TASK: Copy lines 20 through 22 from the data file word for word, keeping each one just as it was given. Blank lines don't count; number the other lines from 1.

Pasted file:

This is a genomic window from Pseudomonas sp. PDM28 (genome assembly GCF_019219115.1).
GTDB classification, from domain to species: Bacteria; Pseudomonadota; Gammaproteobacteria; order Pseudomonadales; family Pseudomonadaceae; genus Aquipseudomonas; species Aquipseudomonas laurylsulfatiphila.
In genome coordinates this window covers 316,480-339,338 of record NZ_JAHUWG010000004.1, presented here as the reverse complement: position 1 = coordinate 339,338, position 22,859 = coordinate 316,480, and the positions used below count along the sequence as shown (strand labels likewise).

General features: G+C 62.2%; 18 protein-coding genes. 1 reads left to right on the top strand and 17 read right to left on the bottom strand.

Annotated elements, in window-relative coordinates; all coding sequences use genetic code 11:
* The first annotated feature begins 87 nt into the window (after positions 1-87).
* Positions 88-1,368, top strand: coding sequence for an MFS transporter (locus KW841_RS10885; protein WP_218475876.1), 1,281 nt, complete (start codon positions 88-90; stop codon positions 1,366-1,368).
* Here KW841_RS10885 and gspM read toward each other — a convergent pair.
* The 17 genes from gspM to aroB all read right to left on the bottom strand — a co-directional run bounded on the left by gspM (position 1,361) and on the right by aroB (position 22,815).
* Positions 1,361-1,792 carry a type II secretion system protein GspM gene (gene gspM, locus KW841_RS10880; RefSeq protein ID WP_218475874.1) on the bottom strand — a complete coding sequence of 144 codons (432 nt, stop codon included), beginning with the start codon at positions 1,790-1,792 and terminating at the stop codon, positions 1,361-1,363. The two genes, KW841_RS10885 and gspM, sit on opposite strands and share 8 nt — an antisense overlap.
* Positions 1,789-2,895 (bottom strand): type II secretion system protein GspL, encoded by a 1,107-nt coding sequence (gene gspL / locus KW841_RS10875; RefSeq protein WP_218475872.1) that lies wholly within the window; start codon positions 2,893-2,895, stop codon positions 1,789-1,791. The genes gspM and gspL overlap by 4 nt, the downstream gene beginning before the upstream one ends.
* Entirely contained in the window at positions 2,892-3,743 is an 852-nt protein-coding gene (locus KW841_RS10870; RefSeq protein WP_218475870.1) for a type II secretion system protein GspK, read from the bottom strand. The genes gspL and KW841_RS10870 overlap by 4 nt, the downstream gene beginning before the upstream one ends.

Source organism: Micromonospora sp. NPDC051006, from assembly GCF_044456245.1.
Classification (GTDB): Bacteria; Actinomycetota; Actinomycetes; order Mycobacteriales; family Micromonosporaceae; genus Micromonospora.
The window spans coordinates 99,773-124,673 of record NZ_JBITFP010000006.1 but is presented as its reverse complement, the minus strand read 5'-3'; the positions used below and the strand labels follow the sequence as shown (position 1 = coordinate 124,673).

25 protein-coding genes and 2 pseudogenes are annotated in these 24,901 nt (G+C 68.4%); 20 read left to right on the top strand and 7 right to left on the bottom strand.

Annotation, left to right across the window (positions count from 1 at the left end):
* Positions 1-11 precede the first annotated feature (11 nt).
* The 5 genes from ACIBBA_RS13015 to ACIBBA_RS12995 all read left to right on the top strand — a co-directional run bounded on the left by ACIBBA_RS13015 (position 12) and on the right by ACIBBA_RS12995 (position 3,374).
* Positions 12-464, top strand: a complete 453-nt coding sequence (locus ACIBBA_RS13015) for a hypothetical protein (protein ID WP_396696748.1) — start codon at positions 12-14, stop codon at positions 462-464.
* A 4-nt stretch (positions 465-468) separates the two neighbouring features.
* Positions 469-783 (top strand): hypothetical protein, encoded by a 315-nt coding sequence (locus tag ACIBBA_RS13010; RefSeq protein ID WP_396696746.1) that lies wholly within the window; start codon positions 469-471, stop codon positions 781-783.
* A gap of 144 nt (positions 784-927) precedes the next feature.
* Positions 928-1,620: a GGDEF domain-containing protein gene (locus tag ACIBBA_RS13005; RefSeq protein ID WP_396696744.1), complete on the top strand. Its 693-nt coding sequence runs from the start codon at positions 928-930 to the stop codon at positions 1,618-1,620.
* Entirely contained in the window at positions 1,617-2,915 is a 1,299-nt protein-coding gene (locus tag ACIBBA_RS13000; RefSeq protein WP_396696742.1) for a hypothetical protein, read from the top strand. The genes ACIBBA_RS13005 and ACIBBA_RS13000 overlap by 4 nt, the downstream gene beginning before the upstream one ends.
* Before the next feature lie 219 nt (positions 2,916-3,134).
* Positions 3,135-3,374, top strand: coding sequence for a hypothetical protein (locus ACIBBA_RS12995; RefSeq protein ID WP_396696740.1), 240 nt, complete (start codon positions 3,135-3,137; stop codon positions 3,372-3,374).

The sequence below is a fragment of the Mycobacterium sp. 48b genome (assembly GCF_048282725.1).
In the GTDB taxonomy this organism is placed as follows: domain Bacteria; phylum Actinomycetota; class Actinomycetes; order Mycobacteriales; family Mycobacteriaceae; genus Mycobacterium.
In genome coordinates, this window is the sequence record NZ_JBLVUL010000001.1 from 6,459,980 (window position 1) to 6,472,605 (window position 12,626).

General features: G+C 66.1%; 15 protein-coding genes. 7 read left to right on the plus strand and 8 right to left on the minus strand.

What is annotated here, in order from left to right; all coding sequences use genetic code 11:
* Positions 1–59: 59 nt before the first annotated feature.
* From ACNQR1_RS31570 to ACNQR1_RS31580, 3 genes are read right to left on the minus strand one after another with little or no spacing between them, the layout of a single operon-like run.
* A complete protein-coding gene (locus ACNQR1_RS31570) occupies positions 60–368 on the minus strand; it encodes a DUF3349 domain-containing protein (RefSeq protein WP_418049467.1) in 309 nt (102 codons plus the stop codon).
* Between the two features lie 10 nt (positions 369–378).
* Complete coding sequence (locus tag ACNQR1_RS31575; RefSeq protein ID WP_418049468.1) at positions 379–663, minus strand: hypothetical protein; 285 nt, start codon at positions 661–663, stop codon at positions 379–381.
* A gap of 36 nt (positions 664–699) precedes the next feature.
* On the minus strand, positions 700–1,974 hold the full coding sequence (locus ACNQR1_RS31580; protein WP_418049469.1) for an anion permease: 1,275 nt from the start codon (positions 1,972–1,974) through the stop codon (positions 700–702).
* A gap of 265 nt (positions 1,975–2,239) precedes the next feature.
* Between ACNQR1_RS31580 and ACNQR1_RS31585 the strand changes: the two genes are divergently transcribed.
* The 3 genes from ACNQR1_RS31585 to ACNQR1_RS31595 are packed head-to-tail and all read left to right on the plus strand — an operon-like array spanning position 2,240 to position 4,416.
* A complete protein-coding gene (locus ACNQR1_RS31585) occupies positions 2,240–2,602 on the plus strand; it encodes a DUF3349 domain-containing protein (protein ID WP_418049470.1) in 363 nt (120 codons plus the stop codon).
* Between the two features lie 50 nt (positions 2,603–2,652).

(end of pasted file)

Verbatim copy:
* Positions 12-464, top strand: a complete 453-nt coding sequence (locus ACIBBA_RS13015) for a hypothetical protein (protein ID WP_396696748.1) — start codon at positions 12-14, stop codon at positions 462-464.
* A 4-nt stretch (positions 465-468) separates the two neighbouring features.
* Positions 469-783 (top strand): hypothetical protein, encoded by a 315-nt coding sequence (locus tag ACIBBA_RS13010; RefSeq protein ID WP_396696746.1) that lies wholly within the window; start codon positions 469-471, stop codon positions 781-783.